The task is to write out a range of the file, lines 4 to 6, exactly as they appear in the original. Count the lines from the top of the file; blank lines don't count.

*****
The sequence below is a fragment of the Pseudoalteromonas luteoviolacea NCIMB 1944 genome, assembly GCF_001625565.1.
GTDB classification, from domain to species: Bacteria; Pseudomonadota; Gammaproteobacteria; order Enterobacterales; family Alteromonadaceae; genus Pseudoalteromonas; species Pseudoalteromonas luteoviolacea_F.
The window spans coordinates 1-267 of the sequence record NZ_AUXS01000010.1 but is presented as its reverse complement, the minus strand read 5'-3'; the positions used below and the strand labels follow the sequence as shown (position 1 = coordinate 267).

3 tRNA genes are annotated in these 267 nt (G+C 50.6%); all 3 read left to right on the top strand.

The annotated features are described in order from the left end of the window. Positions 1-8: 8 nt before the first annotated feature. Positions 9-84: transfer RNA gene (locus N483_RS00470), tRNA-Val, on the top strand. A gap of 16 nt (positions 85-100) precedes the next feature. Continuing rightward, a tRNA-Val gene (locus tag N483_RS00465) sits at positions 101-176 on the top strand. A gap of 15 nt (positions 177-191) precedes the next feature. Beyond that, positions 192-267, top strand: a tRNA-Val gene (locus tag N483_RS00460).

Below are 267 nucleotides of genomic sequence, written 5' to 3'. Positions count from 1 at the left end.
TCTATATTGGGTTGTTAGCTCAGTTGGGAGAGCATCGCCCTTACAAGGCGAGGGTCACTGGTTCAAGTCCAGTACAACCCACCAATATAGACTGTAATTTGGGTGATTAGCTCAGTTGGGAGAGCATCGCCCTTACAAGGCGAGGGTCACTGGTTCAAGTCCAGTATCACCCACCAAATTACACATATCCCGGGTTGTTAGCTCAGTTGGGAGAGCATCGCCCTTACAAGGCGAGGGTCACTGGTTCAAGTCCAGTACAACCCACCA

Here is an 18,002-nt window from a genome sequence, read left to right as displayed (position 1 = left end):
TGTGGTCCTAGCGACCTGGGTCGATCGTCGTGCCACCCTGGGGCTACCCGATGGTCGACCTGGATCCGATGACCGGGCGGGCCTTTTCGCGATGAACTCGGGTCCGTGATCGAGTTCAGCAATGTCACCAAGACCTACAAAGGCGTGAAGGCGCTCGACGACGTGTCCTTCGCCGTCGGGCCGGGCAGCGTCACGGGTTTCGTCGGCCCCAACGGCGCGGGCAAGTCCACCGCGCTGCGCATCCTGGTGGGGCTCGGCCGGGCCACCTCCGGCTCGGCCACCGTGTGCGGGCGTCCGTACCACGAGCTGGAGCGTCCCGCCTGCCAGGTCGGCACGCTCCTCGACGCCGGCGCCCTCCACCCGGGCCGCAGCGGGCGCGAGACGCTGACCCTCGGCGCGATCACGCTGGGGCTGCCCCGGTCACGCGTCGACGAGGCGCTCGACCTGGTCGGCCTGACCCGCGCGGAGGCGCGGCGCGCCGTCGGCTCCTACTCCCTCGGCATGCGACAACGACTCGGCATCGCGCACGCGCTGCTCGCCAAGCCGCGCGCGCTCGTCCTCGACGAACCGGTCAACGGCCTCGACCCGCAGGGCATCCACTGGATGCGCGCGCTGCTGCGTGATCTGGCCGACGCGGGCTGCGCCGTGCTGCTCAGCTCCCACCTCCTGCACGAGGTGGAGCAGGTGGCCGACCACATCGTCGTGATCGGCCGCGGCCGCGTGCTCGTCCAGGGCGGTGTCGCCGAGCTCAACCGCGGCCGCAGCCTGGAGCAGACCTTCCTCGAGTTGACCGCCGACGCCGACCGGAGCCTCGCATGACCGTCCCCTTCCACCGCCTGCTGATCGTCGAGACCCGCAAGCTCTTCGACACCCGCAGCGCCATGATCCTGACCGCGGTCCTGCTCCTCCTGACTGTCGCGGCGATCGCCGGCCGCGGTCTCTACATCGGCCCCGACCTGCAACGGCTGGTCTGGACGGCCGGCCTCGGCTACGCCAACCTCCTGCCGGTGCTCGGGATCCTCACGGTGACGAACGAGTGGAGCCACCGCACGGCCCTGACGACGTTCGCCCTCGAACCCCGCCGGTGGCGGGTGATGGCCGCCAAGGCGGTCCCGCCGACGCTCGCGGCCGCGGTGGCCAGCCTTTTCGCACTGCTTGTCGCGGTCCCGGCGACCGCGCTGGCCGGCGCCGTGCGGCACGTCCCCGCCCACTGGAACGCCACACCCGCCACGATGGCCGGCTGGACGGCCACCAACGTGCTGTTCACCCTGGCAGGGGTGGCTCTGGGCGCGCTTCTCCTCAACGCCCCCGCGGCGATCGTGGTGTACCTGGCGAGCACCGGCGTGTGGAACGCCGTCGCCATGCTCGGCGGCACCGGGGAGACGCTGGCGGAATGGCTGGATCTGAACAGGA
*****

3 tRNA genes are annotated in these 267 nt (G+C 50.6%); all 3 read left to right on the top strand.

The annotated features are described in order from the left end of the window. Positions 1-8: 8 nt before the first annotated feature. Positions 9-84: transfer RNA gene (locus N483_RS00470), tRNA-Val, on the top strand. A gap of 16 nt (positions 85-100) precedes the next feature. Continuing rightward, a tRNA-Val gene (locus tag N483_RS00465) sits at positions 101-176 on the top strand. A gap of 15 nt (positions 177-191) precedes the next feature. Beyond that, positions 192-267, top strand: a tRNA-Val gene (locus tag N483_RS00460).

Below are 267 nucleotides of genomic sequence, written 5' to 3'. Positions count from 1 at the left end.